INDIAN RIVER COUNTY – “The time is now,” Indian River sheriff candidate Milo Thornton said Friday.
With over a year before the Republican primary election in August 2024, the third candidate and second Republican threw his hat in the ring Thursday.
Thornton, 45, a captain in the Indian River County Sheriff’s Office, joins Fellsmere Police Chief Keith Touchberry, and Deborah Conney, who is not affiliated with a political party on the campaign trail. Sheriff Eric Flowers has not filed for re-election, but told TCPalm last year he intends to seek re-election.
“It’s the experience,” said Thornton. “People just know my body of work. There is an element of trust that’s there and there’s a huge element of fairness and people know what I stand for – I’ve been doing this for 25-plus years.”
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Thornton is the fifth highest ranking officer in the Sheriff’s Office, including the sheriff.
He joined the agency in 2002, after beginning his career in 1998 as a correction’s officer in St. Lucie County followed by four years with the Vero Beach Police Department, according to his agency biography.
As captain of the school safety division he oversees school resource deputies at many of the district’s 20-plus facilities including its elementary, middle and high schools.
Thornton said in time, he and his campaign team will reveal more about issues he plans to address within the county and agency.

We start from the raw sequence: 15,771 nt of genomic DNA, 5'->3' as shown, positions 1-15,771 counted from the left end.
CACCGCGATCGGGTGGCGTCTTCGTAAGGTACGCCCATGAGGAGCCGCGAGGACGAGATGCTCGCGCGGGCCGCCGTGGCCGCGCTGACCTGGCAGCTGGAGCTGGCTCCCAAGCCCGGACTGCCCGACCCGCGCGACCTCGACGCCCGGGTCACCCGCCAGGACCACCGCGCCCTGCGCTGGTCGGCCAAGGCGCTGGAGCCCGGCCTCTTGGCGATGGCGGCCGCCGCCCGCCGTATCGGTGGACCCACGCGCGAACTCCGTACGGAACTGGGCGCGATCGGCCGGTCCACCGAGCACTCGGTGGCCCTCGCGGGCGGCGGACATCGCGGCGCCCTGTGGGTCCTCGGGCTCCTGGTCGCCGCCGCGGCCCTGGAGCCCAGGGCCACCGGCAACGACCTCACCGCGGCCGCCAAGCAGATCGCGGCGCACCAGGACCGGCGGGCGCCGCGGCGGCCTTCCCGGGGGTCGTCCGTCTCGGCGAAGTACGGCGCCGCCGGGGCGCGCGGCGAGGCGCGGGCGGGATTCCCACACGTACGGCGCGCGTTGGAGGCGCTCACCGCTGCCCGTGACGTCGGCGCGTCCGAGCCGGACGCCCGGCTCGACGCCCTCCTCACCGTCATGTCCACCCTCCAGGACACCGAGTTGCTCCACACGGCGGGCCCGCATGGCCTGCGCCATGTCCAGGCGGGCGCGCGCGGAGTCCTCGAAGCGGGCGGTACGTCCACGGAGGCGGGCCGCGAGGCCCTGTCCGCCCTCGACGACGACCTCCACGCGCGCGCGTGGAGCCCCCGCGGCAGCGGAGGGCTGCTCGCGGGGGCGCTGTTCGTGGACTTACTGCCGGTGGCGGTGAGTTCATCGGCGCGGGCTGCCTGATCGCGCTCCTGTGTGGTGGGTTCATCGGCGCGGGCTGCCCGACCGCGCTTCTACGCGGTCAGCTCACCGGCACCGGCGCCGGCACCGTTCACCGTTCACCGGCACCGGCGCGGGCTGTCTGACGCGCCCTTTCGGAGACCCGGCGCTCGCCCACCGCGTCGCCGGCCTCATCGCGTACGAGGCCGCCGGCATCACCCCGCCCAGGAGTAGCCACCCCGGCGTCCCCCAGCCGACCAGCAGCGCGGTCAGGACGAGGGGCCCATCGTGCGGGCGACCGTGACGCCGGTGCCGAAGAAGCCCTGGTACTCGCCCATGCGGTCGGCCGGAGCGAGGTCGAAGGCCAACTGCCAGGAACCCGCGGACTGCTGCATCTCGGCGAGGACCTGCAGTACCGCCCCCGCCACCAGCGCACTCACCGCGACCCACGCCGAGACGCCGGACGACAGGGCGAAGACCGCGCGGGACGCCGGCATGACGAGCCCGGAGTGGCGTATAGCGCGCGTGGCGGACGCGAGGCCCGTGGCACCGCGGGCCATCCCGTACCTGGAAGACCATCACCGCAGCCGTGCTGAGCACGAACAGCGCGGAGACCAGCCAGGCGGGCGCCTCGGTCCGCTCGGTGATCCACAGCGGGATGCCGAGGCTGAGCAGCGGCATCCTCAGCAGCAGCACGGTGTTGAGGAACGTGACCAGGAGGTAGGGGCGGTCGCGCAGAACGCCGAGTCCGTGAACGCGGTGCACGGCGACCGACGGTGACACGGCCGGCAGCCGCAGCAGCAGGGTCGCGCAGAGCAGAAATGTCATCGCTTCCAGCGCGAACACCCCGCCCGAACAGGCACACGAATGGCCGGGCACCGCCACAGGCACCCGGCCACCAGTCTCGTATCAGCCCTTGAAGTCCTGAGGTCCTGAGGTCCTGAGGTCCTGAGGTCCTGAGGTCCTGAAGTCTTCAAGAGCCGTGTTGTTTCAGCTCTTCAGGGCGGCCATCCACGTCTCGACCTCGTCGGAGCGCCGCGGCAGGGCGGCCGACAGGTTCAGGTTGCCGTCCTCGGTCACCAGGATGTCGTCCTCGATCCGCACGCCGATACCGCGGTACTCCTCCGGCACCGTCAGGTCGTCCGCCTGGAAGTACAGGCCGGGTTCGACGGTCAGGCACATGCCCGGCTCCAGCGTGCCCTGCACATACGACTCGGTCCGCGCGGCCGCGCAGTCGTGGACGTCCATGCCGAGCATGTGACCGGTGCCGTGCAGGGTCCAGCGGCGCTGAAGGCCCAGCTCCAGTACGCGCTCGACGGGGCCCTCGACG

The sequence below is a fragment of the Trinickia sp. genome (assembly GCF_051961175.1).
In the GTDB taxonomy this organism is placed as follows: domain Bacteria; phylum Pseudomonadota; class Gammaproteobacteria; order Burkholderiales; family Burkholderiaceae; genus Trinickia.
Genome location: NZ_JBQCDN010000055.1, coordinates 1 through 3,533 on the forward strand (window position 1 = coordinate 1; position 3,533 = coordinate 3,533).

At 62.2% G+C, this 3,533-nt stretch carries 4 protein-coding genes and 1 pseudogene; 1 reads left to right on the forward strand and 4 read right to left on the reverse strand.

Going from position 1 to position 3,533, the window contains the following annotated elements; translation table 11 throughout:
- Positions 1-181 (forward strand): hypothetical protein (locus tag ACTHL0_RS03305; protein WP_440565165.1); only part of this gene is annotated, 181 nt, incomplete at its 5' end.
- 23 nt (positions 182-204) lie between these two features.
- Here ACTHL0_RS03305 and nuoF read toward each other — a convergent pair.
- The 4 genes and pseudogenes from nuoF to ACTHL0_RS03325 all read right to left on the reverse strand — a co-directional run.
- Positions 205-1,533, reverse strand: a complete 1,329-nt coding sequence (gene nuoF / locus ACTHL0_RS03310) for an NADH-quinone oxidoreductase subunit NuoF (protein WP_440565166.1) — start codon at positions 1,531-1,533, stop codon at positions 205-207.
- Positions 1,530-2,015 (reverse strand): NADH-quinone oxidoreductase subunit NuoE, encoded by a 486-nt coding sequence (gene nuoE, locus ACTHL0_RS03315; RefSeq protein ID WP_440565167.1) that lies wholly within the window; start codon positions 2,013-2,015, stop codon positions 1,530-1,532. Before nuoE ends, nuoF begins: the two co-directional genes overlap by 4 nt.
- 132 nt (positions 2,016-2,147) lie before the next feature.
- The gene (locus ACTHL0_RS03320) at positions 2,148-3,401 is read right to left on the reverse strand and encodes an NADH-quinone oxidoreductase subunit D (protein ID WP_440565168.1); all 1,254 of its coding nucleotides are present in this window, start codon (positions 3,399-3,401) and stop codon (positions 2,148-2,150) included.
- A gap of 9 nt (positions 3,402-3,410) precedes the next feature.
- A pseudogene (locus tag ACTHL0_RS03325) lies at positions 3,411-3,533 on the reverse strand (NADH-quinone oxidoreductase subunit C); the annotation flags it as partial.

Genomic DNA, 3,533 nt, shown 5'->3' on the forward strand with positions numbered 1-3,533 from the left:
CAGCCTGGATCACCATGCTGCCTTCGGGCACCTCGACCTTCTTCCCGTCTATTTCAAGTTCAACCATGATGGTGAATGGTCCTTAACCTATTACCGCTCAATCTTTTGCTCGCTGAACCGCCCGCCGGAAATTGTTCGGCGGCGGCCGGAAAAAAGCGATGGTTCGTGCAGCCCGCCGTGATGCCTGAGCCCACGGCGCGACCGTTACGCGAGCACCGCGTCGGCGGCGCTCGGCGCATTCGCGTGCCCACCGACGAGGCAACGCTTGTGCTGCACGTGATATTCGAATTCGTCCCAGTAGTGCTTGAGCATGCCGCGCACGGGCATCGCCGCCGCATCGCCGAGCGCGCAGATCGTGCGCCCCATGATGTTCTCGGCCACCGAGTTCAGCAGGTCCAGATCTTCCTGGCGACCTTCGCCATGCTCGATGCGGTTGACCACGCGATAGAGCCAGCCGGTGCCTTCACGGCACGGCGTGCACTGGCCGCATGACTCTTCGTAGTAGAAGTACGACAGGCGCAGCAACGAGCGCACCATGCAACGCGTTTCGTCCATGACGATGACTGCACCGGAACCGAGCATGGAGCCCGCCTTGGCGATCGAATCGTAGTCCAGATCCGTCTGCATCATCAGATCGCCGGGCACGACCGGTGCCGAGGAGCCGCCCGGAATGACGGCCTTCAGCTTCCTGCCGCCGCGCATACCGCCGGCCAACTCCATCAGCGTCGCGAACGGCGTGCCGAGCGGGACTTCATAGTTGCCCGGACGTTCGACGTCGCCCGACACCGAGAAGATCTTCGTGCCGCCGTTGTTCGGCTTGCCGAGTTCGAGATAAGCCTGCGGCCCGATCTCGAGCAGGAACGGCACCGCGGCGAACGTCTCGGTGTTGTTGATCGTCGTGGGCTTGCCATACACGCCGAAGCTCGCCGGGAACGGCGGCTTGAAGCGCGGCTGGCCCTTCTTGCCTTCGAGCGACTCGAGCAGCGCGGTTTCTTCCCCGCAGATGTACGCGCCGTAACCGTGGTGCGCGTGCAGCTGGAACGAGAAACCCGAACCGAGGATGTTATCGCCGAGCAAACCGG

“We have those issues that we want to address, but we will reveal those as we matriculate through our campaign season,” Thornton said. “It’s kind of way early to do that right now.”
There was at least one facet of the agency Thornton said he felt positioned to immediately address, if elected.
“Most sheriffs have zero experience in corrections, which is the lion’s share of a sheriff’s office budget…,” he said. “I started there. I cut my teeth working at 900 Rock Road (St. Lucie County Jail).”
During his early years in corrections, he said he “learned the effectiveness of communication,” in dealings with incarcerated men and women, or as he said, “that 1 percent of society that don’t want to act right.”
Thornton was acknowledged at a ceremony marking Black History Month in honor of Black law enforcement officers in the county in 2022.
“I became the first African-American captain in the history of the Sheriff’s Office,” he said, adding he was also the first African American major and deputy chief, as well.
Thornton said he will remain employed with the Sheriff’s Office as the campaign season intensifies into 2024. He said he doesn’t anticipate problems arising if Flowers enters the race.
“I have no issues with Sheriff Flowers – no personal issues with him,” he said. “I still work for the Sheriff’s Office and there are rules and I’m going to obey those rules.”